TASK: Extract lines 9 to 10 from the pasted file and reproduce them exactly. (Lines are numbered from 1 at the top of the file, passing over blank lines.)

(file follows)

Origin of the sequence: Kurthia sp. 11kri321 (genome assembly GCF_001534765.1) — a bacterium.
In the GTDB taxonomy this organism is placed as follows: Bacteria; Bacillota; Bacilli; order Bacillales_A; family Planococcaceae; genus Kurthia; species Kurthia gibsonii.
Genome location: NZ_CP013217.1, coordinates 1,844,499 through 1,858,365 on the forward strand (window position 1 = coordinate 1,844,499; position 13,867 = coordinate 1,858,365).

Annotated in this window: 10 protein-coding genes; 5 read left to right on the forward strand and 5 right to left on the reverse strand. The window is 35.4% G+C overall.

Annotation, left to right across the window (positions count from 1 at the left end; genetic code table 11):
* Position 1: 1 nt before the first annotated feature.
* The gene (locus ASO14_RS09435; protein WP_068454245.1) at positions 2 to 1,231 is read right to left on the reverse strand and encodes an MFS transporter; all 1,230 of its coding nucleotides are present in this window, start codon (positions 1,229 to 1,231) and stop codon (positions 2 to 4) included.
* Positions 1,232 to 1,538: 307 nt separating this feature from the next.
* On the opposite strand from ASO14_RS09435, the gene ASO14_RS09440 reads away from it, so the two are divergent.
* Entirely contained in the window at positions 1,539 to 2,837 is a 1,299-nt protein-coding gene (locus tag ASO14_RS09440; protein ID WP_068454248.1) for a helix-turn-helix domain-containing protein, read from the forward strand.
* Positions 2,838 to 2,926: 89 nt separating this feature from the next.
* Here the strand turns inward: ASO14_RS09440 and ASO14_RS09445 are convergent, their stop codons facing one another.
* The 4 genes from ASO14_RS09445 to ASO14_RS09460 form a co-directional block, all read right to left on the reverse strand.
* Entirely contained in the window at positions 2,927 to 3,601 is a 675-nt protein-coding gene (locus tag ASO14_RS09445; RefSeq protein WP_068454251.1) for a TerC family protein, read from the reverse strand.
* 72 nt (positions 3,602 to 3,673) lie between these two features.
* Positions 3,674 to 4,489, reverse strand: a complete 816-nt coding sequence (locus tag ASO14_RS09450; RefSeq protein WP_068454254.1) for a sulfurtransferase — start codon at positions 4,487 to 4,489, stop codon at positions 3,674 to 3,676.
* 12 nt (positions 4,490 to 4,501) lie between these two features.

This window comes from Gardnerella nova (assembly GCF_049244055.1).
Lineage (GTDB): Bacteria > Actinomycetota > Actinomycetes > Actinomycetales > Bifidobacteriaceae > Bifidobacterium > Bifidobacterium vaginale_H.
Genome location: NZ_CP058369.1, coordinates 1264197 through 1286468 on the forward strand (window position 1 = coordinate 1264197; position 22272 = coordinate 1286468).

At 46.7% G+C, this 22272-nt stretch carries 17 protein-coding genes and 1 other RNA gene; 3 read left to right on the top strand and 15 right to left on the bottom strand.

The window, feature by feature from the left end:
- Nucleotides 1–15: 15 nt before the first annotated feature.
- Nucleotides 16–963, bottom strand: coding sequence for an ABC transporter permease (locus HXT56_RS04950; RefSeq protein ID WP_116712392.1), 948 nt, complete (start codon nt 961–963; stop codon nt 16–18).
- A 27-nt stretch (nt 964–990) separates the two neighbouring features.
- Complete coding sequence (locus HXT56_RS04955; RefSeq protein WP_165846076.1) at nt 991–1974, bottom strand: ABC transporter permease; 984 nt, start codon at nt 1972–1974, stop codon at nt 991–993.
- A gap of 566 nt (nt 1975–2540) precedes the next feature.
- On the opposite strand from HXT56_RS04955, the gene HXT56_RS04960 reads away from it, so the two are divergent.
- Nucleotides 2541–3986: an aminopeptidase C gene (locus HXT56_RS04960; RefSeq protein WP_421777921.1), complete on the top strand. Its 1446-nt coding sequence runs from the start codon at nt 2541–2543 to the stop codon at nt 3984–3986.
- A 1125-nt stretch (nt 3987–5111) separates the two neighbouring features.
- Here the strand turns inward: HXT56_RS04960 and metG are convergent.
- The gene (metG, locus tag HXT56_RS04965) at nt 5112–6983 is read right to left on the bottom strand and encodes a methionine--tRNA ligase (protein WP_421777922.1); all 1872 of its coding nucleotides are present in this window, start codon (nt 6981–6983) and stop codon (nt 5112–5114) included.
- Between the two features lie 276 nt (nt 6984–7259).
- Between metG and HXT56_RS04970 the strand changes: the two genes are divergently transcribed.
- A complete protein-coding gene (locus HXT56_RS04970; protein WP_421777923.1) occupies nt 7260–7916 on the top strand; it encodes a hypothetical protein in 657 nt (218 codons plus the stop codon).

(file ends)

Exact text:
* On the opposite strand from ASO14_RS09435, the gene ASO14_RS09440 reads away from it, so the two are divergent.
* Entirely contained in the window at positions 1,539 to 2,837 is a 1,299-nt protein-coding gene (locus tag ASO14_RS09440; protein ID WP_068454248.1) for a helix-turn-helix domain-containing protein, read from the forward strand.